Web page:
Looking at global Investment Grade (IG) markets performance on a year-to-date (YTD) basis might worry investors, as returns for the past nine months have been negative, while last year at the same time, returns were up more than 6%. Investors, on the other hand, might be encouraged by looking at Europe's and Asia's High Yield market performances, as their total returns are positive YTD at approximately 0.5-2.5% (although the recent past has been less encouraging, with 1.5-2.5% lost over the last three months).

The important question is: What lies ahead? Will 2015 end on a positive note for credit investors or are we heading for the first negative annual credit performance in several years? Furthermore, what should investors expect for 2016? In our view, there are many reasons to have a positive stance for the remainder of the year through 2016. Fears of a growth slowdown in China and its potential implications for global growth, as well as falling oil prices, have weighed on markets for many weeks, but we don't believe that recent developments rule out positive credit returns. Indeed, we see several investment themes that could well prove successful in the coming months and help investors achieve positive credit market performance:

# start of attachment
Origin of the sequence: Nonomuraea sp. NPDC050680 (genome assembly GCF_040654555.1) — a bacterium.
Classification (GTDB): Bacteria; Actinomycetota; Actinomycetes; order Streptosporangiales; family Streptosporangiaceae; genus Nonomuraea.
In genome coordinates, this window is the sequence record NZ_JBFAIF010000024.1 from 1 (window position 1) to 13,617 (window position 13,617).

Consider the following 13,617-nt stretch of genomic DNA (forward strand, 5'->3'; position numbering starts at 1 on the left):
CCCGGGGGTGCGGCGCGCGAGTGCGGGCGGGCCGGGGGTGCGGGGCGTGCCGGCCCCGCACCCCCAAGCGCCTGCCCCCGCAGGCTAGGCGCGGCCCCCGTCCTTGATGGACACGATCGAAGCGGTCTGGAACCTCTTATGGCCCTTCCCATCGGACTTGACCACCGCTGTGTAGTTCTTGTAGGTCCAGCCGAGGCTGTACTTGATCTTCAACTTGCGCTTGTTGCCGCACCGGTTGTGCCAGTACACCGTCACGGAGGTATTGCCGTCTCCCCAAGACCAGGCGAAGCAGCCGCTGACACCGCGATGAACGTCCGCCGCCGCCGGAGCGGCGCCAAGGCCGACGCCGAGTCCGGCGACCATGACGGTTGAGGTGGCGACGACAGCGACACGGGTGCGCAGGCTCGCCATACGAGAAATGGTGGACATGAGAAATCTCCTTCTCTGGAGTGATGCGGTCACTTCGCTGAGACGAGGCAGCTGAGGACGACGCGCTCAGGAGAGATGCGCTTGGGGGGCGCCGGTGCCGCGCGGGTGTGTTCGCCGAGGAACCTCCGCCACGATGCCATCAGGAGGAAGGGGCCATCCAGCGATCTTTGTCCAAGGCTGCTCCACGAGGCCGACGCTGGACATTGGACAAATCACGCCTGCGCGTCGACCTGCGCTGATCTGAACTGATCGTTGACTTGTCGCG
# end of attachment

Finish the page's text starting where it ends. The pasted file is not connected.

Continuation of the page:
• Focus on yield
  • Use global opportunities
  • Buy speculative rated acquisition targets
  • Take local currency credit risk
  • Explore supply/demand imbalance in developed markets

In uncertain times, the focus on capital preservation usually becomes intense, but surprisingly during this period of uncertainty about Chinese growth and weakening commodity prices, high yielding fixed income assets, like European High Yield or Subordinated Financials were able to maintain positive YTD total returns and made the focus on yield a rather defensive approach. Where does the positive performance come from? The high current income of these asset classes works as a buffer against negative price returns from recent spikes in volatility and, thus, generates more stable total returns than their IG rated peers. Therefore, it is not surprising that in times of uncertainty, when economies generate only moderate deflationary growth, as seen at the back end of 2014 and the start of 2015 in Europe, high yield credits outperformed. In one of their recent studies, Bank America/Merrill Lynch pointed out that over these periods, B EUR High Yield and High Yield corporate hybrids performed better than BB EUR High Yield and EUR IG.

In addition, the High Yield market benefits from lower duration than its IG peer. Lower duration offers an extra level of protection if interest rate will start to rise again. The latter could already happen soon if the Federal Reserve decides to increase its target rate at one of its upcoming meetings.